Elevation gradient studies have strengthened the evaluation of changes in richness and composition of bird assemblages. They also provide information on environmental variables that determine bird distribution, and the variables that define their population structure. Our aim was to describe their variation through an elevational cline in Southern Nayarit, Mexico. To analyze the behavior of richness across the gradient, we gathered information through point counts in nine elevational intervals (300 m from each other) from sea level to 2 700 m of elevation. With a standardized sampling effort, we produced rarefaction curves and analyzed changes in species composition by hierarchical classification using the TWINSPAN technique. In order to identify variables associated with richness changes, we examined the effect of precipitation and habitat structure via regression trees. An analysis of nonmetric multidimensional scaling (NMDS) was implemented with the purpose to determine if the changes in composition correspond to changes in vegetation types. Species richness varied significantly across the gradient: high in the lower parts of the gradient, reached its peak in the middle, and decreased monotonically with elevation. Species responded to changes in the cline and were grouped in three elevational zones. Analyses suggest that changes in richness and species composition are influenced by vegetation, its structure and precipitation regime, as well as various aspects related to habitat features and disturbance. These aspects should be taken into account in order to design appropriate strategies for the conservation of the birds of Nayarit.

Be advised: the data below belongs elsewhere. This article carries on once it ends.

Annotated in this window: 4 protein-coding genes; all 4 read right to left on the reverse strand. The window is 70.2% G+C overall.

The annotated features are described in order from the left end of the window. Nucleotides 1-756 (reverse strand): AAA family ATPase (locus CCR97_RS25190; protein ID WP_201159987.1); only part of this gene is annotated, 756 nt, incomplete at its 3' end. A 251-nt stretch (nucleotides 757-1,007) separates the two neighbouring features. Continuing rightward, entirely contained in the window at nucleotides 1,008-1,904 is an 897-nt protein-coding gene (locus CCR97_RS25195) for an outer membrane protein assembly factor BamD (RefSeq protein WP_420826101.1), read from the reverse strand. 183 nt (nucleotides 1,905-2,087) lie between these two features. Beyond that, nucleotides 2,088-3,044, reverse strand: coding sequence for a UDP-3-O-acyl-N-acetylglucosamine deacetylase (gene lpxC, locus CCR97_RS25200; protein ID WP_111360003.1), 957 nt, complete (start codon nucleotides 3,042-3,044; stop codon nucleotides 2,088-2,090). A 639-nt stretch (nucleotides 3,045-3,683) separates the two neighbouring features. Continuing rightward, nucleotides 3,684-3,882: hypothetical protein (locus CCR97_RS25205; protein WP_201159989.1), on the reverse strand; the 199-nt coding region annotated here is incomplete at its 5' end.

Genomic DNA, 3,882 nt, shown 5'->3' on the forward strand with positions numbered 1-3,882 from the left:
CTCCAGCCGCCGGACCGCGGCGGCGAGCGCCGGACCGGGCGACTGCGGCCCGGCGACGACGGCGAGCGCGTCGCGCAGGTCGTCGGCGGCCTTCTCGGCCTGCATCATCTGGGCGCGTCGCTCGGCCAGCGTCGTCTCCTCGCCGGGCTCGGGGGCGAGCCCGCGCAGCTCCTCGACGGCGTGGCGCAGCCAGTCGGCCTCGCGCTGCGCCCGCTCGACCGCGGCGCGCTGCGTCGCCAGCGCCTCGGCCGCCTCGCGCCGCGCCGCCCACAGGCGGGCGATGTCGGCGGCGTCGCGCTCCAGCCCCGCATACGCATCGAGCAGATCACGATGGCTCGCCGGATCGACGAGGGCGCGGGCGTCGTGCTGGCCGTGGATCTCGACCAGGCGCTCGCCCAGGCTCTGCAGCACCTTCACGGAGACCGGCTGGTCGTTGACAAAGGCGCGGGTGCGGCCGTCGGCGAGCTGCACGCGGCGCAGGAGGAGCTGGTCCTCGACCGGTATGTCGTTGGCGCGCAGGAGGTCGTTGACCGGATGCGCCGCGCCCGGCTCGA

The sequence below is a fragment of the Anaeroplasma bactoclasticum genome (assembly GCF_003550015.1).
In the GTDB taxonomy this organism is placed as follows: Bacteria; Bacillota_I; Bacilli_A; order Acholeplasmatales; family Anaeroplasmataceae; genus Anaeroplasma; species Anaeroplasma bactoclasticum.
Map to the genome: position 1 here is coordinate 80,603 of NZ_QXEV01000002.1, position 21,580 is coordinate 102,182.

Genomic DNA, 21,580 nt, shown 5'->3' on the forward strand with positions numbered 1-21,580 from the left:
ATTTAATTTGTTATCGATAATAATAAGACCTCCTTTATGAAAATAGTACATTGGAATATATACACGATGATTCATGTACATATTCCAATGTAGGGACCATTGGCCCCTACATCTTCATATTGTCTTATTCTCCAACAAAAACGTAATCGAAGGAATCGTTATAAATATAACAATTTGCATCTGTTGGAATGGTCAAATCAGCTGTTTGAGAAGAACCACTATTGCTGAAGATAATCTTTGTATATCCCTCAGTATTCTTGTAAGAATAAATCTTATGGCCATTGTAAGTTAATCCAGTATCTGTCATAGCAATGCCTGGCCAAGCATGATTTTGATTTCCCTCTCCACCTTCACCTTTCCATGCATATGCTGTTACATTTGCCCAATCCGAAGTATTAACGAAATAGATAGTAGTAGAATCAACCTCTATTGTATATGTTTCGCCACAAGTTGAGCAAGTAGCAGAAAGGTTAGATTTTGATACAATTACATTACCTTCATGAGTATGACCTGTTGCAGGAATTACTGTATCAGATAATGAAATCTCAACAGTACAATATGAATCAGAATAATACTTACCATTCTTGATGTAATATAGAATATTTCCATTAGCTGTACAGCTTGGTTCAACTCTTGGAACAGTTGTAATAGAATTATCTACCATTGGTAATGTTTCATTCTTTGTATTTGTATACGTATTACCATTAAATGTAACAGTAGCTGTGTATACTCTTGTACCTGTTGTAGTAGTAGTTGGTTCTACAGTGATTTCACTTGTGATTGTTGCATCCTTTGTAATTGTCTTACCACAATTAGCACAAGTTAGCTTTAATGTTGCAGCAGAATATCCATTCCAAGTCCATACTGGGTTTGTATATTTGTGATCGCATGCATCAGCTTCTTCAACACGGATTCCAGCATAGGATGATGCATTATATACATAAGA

Keywords: Distribution patterns, altitudinal gradients, bird communities, species richness, endemic species.